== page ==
Phil Kanet, University of Cincinnati Alum and University of Cincinnati Foundation Director of Communication, recently reflected on his life and experiences at UC.
A recent birthday found me reflecting on where things stand in my life – career, family, etc. All those questions about where the 35-year-old me stacks up against what the 20-year-old me figured I would be doing and even what the world looked like then versus now.
At some point along that stream of contemplation, I remembered a very specific piece of career advice that one of my professors at UC divvied out. It was my senior year and I had a healthy amount of electives to fill out my graduation credit requirements. The topic of copyright law came up, specifically as it related to the music industry that was just starting to see the effects of file sharing, streaming and online piracy. His advice envisioned the future of music in holograms --- that is, multi-dimensional performances right in the comfort of one’s living room. See also Star Wars or Trek.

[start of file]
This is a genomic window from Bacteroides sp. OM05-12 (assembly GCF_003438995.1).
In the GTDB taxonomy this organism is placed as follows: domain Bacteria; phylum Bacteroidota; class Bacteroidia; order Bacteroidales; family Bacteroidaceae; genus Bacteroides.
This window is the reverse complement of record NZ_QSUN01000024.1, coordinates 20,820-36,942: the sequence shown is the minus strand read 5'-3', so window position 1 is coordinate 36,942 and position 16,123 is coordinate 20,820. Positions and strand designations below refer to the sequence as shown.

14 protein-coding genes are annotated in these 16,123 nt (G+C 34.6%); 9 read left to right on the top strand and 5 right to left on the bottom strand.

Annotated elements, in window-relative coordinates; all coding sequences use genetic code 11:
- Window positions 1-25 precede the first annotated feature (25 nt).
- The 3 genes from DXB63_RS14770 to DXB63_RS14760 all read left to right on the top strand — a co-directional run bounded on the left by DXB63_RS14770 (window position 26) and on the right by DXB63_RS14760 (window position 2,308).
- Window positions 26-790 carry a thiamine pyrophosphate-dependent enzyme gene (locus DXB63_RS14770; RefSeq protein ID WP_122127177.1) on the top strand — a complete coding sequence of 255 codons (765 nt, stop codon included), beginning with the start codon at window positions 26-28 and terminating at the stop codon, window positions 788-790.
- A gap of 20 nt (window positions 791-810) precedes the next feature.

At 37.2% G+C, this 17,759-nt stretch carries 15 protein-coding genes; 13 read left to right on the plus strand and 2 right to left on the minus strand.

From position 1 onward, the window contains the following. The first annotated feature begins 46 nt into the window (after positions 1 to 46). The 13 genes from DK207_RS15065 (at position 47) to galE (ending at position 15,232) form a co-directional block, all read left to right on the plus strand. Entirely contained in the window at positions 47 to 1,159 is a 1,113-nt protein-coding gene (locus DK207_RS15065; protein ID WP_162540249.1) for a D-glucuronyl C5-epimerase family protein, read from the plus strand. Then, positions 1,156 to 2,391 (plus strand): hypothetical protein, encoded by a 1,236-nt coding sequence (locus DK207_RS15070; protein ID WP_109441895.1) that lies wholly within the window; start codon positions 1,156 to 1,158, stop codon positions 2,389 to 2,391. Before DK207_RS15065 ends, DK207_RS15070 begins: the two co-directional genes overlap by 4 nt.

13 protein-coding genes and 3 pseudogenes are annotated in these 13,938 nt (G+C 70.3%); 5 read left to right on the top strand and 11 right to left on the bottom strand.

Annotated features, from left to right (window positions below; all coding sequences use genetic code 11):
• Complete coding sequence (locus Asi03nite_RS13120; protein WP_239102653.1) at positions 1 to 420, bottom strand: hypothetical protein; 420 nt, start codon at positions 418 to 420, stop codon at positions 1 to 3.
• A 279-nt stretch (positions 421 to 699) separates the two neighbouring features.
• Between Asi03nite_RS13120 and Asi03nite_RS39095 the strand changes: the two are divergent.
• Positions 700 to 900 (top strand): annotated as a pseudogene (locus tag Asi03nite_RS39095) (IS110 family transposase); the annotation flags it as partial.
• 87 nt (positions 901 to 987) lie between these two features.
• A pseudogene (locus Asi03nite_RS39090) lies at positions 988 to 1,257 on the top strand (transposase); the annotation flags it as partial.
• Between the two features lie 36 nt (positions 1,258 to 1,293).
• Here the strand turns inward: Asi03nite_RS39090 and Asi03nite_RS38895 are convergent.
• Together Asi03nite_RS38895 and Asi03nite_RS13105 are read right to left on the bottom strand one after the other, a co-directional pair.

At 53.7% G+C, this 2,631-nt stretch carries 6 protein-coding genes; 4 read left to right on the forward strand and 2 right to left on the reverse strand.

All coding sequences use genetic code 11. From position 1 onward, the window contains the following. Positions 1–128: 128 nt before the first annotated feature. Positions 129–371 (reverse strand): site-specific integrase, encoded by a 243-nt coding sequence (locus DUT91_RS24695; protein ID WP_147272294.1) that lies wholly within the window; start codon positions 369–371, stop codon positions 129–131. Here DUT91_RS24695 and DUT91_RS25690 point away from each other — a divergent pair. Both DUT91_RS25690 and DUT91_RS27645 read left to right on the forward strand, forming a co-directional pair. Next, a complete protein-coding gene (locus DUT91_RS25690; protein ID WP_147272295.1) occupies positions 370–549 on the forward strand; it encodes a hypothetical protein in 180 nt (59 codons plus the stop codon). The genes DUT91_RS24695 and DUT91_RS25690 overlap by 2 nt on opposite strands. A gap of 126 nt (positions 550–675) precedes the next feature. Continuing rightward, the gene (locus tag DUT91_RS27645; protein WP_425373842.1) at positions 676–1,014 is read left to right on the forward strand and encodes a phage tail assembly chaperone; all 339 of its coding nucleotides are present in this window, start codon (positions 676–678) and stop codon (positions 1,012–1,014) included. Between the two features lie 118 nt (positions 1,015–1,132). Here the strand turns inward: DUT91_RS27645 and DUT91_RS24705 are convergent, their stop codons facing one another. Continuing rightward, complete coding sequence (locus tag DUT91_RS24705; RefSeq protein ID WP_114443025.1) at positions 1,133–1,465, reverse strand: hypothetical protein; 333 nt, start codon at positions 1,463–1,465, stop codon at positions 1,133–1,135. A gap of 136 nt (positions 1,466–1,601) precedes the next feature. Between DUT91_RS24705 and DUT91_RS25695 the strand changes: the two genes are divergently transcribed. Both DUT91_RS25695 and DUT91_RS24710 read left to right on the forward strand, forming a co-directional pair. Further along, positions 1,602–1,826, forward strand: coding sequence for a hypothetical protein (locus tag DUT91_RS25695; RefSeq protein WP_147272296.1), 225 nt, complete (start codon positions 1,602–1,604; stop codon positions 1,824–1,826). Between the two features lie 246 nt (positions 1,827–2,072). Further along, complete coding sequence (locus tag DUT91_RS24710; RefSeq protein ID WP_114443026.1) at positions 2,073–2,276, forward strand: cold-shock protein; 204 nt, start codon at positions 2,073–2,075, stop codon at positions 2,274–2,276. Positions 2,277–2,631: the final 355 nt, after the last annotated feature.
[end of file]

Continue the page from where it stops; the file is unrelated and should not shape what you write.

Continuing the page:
His specific advice? “If you’re currently sitting there wondering what to do with your career, go to law school and specialize in hologram copyright law – you’ll make a ton of money!” While I otherwise have enormous respect for this professor (who shall remain nameless) and must acknowledge that we do live in a world where 3-D televisions for the home are only a trip to Best Buy away – I think it’s safe to assume this professor’s last name wasn’t Nostradamus.
Sure, it’s human nature to wish we would have taken a few different steps along the way. But at least I didn’t latch on to that advice and incur the expense of a law degree only to sit here 15 years later and wonder why I’m not sitting on a pot of gold via trekky projections of Lady GaGa falling off her piano or Caleb Followill melting down.
Can anyone else top this tale of misinformed career advice? What about the opposite? Did you have a professor give you spot-on career advice you wish you would have followed in hindsight?